Vendors Revive 'Autonomic' Debate

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SAN MATEO, Calif. -- Self-regulating or "autonomic" computer networks: wave of the future or hype of the past?

Depends on who you are polling these days. IBM and its friends say enough of the technology exists now that they are ready to take the practice to the mainstream.

And so it is. The Armonk, N.Y.-based company introduced two new software programs today that let networks monitor their own system performance in quite the same way that a body controls temperature or fatigue.

"Autonomic computing is not necessarily an IBM initiative but it is something that IBM would like to help drive," Ric Telford, director for Autonomic Computing at IBM, said during a briefing with press at its Innovation Center here. In addition to press, several Information Systems and Engineering students from San Jose State University were also on hand.

As part of its Autonomic Computing initiative, IBM released its Policy Management for Autonomic Computing and IBM Touchpoint Simulator to its alphaWorks developer site for download.

Autonomic, or "self-healing" features are instrumental in furthering IBM's on-demand strategy and are increasingly being added across Big Blue's software divisions for uniformity. IBM said it has woven more than 475 autonomic features into more than 75 distinct products including DB2, Tivoli and WebSphere.

The Touchpoint Simulator, for example, is the first offering in the autonomic tool space that lets developers build and test their own autonomic components. IBM has several autonomic tool kits and is currently building the next generation of the software platform that requires the Eclipse 3.0 Software Development Kit.

IBM's Policy Management for Autonomic Computing (PMAC) took 18-months to complete. The software sits inside an application and sets its decisions based on policies, or business rules, created by the developer. For example, policy-based decisions can tell a database when to back up, based on preset policies such as time of day, activity level or even vacation schedules.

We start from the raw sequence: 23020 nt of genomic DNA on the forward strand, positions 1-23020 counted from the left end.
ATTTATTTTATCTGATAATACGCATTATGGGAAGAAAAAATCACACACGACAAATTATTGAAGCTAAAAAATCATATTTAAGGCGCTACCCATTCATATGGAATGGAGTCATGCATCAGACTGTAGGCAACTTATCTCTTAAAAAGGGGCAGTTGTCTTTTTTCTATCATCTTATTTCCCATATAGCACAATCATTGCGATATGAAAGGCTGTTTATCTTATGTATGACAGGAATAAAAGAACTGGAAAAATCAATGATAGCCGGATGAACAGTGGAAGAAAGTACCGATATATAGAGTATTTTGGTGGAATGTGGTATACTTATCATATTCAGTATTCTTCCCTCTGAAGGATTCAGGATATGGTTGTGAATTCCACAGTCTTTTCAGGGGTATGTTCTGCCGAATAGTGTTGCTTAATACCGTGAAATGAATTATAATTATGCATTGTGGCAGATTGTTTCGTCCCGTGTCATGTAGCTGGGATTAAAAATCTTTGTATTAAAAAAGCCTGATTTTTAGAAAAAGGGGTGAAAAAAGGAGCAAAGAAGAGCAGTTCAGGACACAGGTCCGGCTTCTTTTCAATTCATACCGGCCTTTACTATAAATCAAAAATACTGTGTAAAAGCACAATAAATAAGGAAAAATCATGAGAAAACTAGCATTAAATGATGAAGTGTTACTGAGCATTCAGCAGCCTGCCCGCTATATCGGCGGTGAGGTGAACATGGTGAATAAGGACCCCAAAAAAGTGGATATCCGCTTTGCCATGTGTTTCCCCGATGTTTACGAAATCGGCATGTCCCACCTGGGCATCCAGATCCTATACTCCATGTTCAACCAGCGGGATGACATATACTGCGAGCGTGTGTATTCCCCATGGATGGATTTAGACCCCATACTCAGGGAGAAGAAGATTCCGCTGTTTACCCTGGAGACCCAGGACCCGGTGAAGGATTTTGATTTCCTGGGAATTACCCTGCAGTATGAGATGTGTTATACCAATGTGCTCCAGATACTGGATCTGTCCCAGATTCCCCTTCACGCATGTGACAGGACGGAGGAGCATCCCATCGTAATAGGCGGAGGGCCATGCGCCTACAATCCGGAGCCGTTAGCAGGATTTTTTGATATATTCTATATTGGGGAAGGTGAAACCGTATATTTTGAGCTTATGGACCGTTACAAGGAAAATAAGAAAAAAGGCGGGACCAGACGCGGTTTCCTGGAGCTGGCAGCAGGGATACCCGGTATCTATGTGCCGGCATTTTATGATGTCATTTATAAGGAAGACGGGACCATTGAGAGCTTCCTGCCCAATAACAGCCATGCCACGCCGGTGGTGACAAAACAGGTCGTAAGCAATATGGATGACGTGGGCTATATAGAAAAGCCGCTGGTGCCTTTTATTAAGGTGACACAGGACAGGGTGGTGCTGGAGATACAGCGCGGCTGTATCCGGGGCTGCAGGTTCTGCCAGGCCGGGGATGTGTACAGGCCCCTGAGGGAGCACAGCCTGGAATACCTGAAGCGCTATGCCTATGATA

"The old way was cumbersome when complying with the information for rebinding. There was such discrepancies because the database sometimes couldn't decide which header to follow," said Guy Lohman, IBM's research manager for Autonomic Computing at the company's Almaden Research Center.

IBM said since last year autonomic technology has been pulled in more than 21,500 downloads from its alphaWorks site. IBM said it has more than 60 business partners adopting IBM's core self-managing autonomic technology. Software providers, including NetFuel and Network Physics were also on hand to show support for IBM's efforts.

Forum Systems, LeoStream Corporation, Singlestep Technologies and Solid Information Technology are also behind IBM's efforts.

Much of the architecture for IBM's plans is centered on Common Base Events (CBE). In the event of a server error or the need to reboot, the software tracks every process and looks for trends. IBM said it also relies on its Orchestration and Provisioning Library (OPAL) so that customers and partners following along have a series of tools, best practices, and education resources.

IBM is also using its autonomic initiative to help companies simplify their data centers. Gartner estimates that 60 to 80 percent of the average company's IT budget is spent on simply maintaining existing applications. The company says self-managing technologies help bypass much of the maintenance duties.

Still, this is all a story that IBM's customers have heard before.

"My greatest fear when I approach a customer is that when I do my presentation, they come back with, 'But you were talking about this four years ago. Where is your solution?'" Lohman said.

"One day we are going to look back on all of this and say, 'Why did we ever do it this way in the beginning?' We knew that rebooting the server helped some things but we weren't sure why."

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